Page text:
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Liturgy

31st Sunday in Ordinary Time (C)

Wisdom 11:22-12:2; 2 Thessalonians 1:11-2:2; Luke 19:1-10

The stage is set for Zacchaeus the wealthy tax collector.  Tax collectors were among the most despised people in the society.  The tax system itself ensured that.  Their wages were the shekels they could extort from their own people over and above what they collected for the occupying Roman powers.  Zacchaeus was “a chief tax collector,” one of the best at his job.  Everything that Luke has written about wealth prepares us for a fierce confrontation between Jesus and Zacchaeus.  What we hear instead is an invitation to dinner.

On other occasions when Jesus consorted with “tax collectors and sinners,” it was the Pharisees who complained.  But on this occasion “all who saw it began to grumble and said, ‘He has gone to be the guest of one who is a sinner.’”  All, even his own followers.

Where are we to situate ourselves in this scene?  It comes natural to us to place the Pharisees among the ‘baddies’, thereby placing ourselves among the ‘goodies’.  But in this case we are inescapably included in the ‘all’.

It is a trick of the mind to divide the world into camps.  It provides an opportunity to place ourselves on the high ground (that's why we do it).  But this time it is impossible.  God's mercy doesn’t follow the contours of the land as we map it.  It doesn’t restrict itself to the narrow channels that we construct leading (surprise!) to our own door.  It floods out everywhere.  We see this happening in the behaviour of Jesus.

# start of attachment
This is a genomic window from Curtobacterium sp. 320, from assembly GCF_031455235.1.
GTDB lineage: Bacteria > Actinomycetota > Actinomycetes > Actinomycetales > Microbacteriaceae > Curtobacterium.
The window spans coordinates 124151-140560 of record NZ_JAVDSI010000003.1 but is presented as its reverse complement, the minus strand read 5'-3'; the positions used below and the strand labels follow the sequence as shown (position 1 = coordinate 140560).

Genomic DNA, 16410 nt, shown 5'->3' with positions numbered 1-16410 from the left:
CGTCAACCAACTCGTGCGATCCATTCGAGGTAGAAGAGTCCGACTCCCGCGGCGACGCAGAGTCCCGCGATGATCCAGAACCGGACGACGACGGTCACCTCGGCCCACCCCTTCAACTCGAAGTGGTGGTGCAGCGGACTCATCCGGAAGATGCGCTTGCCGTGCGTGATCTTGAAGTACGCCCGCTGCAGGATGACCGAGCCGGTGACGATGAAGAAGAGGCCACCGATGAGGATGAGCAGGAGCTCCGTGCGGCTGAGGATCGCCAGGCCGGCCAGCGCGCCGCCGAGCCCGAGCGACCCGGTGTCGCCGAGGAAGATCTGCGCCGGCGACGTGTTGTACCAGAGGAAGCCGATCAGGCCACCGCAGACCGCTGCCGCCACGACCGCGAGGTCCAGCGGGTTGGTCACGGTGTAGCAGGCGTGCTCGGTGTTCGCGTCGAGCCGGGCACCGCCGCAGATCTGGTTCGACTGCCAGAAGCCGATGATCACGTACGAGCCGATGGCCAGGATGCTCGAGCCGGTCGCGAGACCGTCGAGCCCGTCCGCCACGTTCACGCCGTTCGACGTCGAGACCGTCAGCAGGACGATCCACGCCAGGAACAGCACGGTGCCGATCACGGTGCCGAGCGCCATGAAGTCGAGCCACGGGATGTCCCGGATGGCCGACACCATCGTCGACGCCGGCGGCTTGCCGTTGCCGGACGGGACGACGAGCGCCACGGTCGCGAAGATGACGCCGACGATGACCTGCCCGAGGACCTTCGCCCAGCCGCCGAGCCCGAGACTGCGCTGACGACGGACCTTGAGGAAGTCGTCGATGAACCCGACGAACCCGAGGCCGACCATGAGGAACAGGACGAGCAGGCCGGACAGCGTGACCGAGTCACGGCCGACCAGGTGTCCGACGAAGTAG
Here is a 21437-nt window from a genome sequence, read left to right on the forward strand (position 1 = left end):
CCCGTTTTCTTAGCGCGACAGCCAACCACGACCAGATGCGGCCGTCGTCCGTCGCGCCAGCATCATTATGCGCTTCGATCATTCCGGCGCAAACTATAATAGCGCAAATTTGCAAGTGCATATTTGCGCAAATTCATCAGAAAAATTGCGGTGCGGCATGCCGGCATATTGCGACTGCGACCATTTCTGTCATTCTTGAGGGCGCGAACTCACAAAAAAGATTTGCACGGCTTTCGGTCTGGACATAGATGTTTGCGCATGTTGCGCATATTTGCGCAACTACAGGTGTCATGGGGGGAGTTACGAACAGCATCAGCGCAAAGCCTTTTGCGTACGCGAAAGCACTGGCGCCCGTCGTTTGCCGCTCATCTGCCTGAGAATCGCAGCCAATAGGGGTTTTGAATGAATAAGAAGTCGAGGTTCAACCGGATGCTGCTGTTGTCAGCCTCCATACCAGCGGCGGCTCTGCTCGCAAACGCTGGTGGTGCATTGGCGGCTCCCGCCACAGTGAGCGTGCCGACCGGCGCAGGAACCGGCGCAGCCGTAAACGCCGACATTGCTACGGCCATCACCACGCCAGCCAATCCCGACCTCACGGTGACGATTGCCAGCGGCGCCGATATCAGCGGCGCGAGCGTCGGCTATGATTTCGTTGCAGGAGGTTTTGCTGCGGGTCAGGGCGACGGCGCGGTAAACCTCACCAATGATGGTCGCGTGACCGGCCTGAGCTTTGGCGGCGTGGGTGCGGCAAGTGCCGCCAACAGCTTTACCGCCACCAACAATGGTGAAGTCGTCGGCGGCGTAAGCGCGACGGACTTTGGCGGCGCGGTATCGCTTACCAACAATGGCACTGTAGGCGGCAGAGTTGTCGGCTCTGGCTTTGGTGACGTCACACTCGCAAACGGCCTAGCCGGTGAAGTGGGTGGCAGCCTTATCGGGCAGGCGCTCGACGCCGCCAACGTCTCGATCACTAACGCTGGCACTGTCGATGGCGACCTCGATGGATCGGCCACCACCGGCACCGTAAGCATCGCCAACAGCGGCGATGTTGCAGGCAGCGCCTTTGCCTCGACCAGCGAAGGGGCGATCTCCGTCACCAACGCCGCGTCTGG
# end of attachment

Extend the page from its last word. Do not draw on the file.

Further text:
It would be a useful exercise to make a top-ten list of villains: criminals, terrorists, financiers, politicians from the other side, a few industrialists…. In your imagination sit down with them, one by one, in the company of Jesus, and see how the conversation goes….

By Donagh O'Shea

Pope Francis Twitter Feed

* Our Way of Life *

 

"Our diverse talents and abilities, our differences in culture, nationality and age are assets for the richness of the community. Although we may be engaged in a variety of ministries, we all share the common call to apostolic discipleship in a community of the Catholic Apostolate of St. Vincent Pallotti."(OWL, 91)

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"Christ, the Apostle of the Eternal Father, and his mission are central to our personal and community life, giving meaning and direction to our thinking, our spirituality, our prayer, action and suffering." (OWL, 19)

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"As a community of disciples we are gathered around Jesus, the Apostle of the Eternal Father. Like the first disciples, we want to be with Jesus, be sent out by him and return to him to evaluate our service in the light of his presence." (OWL, 88)

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